By Scott Boberg, Detroit Institute of the Arts
The Detroit Institute of Arts’ (DIA) Inside|Out program, now in its third year, brings 80 reproductions of masterpieces from the DIA’s collection to the streets and parks of metro Detroit, pleasantly surprising residents of the participating communities. Where possible, the works are clustered within walking or biking distance of each other in a grand, open-air gallery. The John S. and James L. Knight Foundation is sponsoring the 2012 and 2013 Inside|Out installations. Scott Boberg is head of interpretive programs at the DIA. He assists in developing Inside|Out programs and events in each participating community.
I love to explore a community for the first time and meet the people who live there, discovering the social character of that particular place. As head of interpretive programs for the DIA, I love to find ways to reconfigure how art can fit into our everyday lives. How perfect, then, that I get to brainstorm ideas with each Inside|Out community and encourage them to develop events that amplify the surprise at the heart of this program.
One of the strongest community-based epiphanies I have had while working on Inside|Out took place last fall as I toured the town of Holly. When I was told that Holly is the self-proclaimed most haunted town in Michigan and then saw the book that includes one of their spirited stories, well, that was it, we had to organize a full moon tour! We had expected a nice turnout of perhaps a couple dozen, but more than 60 people showed up, flashlights in hand, and our undaunted teaching volunteer did two back-to-back tours that stormy evening in October. The success of that event led us to program similar tours in Farmington on a recent Friday the 13th (for an ever-growing group that by the end of the tour extended nearly the length of a city block) and Mount Clemens, where we are offering a series of full moon tours leading up to a Summer Solstice celebration. (The next full moon tour is on June 4 at 10 pm; yes, you read that correctly, ten in the evening).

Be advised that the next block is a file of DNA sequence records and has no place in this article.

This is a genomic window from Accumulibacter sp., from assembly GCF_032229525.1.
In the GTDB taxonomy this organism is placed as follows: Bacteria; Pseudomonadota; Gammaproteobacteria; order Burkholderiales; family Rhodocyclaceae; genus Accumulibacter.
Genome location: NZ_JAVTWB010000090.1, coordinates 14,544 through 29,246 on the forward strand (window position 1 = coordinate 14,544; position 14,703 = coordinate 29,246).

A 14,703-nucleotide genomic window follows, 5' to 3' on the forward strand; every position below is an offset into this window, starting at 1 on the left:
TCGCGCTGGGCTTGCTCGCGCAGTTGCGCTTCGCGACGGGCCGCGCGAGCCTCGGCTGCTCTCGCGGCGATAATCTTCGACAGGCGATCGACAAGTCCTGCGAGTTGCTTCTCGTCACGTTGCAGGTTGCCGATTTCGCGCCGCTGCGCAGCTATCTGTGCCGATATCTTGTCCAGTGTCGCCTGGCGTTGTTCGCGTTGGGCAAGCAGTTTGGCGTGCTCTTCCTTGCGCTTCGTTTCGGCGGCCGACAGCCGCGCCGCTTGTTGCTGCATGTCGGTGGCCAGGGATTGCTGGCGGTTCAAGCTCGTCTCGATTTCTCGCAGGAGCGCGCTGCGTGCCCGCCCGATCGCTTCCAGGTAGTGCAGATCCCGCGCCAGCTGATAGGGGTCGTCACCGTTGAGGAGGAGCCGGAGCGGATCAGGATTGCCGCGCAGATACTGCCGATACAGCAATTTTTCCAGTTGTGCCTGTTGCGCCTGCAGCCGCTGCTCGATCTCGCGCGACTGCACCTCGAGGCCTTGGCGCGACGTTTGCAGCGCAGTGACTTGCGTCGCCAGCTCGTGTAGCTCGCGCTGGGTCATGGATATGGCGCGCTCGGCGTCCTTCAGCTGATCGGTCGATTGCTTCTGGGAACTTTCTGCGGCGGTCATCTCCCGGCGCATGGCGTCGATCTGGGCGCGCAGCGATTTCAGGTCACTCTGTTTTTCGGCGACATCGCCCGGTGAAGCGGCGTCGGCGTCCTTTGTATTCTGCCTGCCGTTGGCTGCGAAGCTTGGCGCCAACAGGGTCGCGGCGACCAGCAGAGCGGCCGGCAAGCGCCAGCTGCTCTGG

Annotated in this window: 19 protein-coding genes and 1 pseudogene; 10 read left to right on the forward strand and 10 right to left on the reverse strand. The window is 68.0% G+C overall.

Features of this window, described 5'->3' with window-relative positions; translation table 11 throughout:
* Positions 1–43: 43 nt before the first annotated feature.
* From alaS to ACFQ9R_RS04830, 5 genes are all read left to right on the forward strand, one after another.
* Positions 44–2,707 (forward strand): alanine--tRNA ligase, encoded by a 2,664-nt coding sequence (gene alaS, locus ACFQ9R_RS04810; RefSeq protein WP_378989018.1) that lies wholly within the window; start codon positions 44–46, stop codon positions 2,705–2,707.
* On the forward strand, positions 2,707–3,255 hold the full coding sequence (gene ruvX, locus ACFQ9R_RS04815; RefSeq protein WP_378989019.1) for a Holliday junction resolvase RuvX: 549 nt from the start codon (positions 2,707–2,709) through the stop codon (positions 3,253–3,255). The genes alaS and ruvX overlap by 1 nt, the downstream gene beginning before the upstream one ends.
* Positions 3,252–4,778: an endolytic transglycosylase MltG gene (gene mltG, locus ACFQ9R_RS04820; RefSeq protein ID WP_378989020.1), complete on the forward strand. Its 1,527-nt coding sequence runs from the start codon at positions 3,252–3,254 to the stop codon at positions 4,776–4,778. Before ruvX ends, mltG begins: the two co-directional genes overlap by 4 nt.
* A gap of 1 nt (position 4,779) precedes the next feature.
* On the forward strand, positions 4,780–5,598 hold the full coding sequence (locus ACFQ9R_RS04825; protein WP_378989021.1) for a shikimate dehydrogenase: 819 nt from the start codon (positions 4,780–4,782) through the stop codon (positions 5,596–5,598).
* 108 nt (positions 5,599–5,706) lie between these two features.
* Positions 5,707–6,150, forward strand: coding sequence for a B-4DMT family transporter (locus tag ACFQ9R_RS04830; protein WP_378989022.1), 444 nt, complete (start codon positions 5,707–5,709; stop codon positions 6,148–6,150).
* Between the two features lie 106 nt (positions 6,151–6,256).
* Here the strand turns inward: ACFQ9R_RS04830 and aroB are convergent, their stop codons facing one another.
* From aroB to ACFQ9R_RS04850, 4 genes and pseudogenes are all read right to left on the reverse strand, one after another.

Theme is just one way we approach programming for Inside|Out. In many cases, it’s simply based on the best mode of transportation for each city or township. Some of the communities have beautiful, concentrated downtowns, such as Wayne and Clarkston, which are perfect for a strolling tour. In Clarkston, for example, we recently celebrated Historic Preservation Month by combining an Inside|Out walking tour with a discussion of the historic buildings that had reproductions on, or were located near, them. Some communities, such as Livonia, St. Clair Shores, and Farmington Hills, have beautiful expansive parks, the distance between which lends itself to exploration by bus. Belleville and the Grosse Pointes have championed the fine art of dog—walk art appreciation, while Armada celebrated its reproduction of The Nightmare with a 5K zombie run/walk/shamble as part of last fall’s Armada-Geddon festival. Two-wheeled programs in Rochester, Romeo, Detroit, and the Grosse Pointes combined two things that people love but which they have never really considered together before: bicycles and looking at art. The response was uniformly enthusiastic.
So far we’ve guided folks by foot, by bus, by bicycle, by trolley, and by leash (who’s leading who on those dog walks, anyway…). But what about the mode of transportation that made Detroit famous? At the moment, I am working with one of the current communities on a soon-to-be-announced car tour. Mechanics of a Masterpiece, anyone? Details coming soon on the DIA Inside|Out Facebook page.
Now if we can only find a way to tour by airplane, skateboard, and kayak! Hmmm, I wonder…